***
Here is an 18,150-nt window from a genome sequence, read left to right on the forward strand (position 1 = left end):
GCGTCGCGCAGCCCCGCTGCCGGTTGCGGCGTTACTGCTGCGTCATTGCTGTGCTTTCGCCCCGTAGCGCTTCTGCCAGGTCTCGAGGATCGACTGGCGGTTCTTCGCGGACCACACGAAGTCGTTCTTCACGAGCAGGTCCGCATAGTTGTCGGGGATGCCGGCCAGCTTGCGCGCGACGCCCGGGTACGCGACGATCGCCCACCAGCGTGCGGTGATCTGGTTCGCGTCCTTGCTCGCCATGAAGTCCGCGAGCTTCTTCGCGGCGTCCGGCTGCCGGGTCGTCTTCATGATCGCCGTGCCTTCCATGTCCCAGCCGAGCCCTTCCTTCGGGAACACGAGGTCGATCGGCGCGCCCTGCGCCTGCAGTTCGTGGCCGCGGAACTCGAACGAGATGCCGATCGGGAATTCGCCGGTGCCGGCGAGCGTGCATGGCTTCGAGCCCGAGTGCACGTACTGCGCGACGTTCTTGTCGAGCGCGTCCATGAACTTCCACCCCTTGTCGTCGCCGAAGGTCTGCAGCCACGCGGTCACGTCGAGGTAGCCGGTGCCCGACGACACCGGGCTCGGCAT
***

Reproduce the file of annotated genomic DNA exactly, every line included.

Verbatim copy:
Here is an 18,150-nt window from a genome sequence, read left to right on the forward strand (position 1 = left end):
GCGTCGCGCAGCCCCGCTGCCGGTTGCGGCGTTACTGCTGCGTCATTGCTGTGCTTTCGCCCCGTAGCGCTTCTGCCAGGTCTCGAGGATCGACTGGCGGTTCTTCGCGGACCACACGAAGTCGTTCTTCACGAGCAGGTCCGCATAGTTGTCGGGGATGCCGGCCAGCTTGCGCGCGACGCCCGGGTACGCGACGATCGCCCACCAGCGTGCGGTGATCTGGTTCGCGTCCTTGCTCGCCATGAAGTCCGCGAGCTTCTTCGCGGCGTCCGGCTGCCGGGTCGTCTTCATGATCGCCGTGCCTTCCATGTCCCAGCCGAGCCCTTCCTTCGGGAACACGAGGTCGATCGGCGCGCCCTGCGCCTGCAGTTCGTGGCCGCGGAACTCGAACGAGATGCCGATCGGGAATTCGCCGGTGCCGGCGAGCGTGCATGGCTTCGAGCCCGAGTGCACGTACTGCGCGACGTTCTTGTCGAGCGCGTCCATGAACTTCCACCCCTTGTCGTCGCCGAAGGTCTGCAGCCACGCGGTCACGTCGAGGTAGCCGGTGCCCGACGACACCGGGCTCGGCAT